Charge-based analog circuits for reconfigurable smart sensory systems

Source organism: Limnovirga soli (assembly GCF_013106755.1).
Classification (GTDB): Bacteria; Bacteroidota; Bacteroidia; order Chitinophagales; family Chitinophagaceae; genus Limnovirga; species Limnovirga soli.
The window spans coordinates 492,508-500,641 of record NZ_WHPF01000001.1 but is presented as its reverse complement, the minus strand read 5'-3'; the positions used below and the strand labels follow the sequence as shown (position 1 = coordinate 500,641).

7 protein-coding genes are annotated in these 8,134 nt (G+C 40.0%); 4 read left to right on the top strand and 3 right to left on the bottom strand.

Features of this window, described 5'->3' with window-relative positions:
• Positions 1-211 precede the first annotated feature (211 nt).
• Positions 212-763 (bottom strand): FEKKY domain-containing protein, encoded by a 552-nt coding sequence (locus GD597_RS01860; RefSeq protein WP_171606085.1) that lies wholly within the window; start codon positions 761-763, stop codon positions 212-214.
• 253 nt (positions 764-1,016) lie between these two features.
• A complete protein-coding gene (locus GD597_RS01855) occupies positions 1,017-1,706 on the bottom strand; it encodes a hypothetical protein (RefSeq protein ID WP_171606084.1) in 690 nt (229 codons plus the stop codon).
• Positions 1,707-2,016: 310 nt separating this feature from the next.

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The notion of designing circuits based on charge sensing, charge adaptation, and charge programming is explored in this research. This design concept leads to a low-power capacitive sensing interface circuit that has been designed and tested with a MEMS microphone and a capacitive micromachined ultrasonic transducer. Moreover, by using the charge programming technique, a designed floating-gate based large-scale field-programmable analog array (FPAA) containing a universal sensor interface sets the stage for reconfigurable smart sensory systems. Based on the same charge programming technique, a compact programmable analog radial-basis-function (RBF) based classifier and a resultant analog vector quantizer have been developed and tested. Measurement results have shown that the analog RBF-based classifier is at least two orders of magnitude more power-efficient than an equivalent digital processor. Furthermore, an adaptive bump circuit that can facilitate unsupervised learning in the analog domain has also been proposed. A projection neural network for a support vector machine, a powerful and more complicated binary classification algorithm, has also been proposed. This neural network is suitable for analog VLSI implementation and has been simulated and verified on the transistor level. These analog classifiers can be integrated at the interface to build smart sensory systems.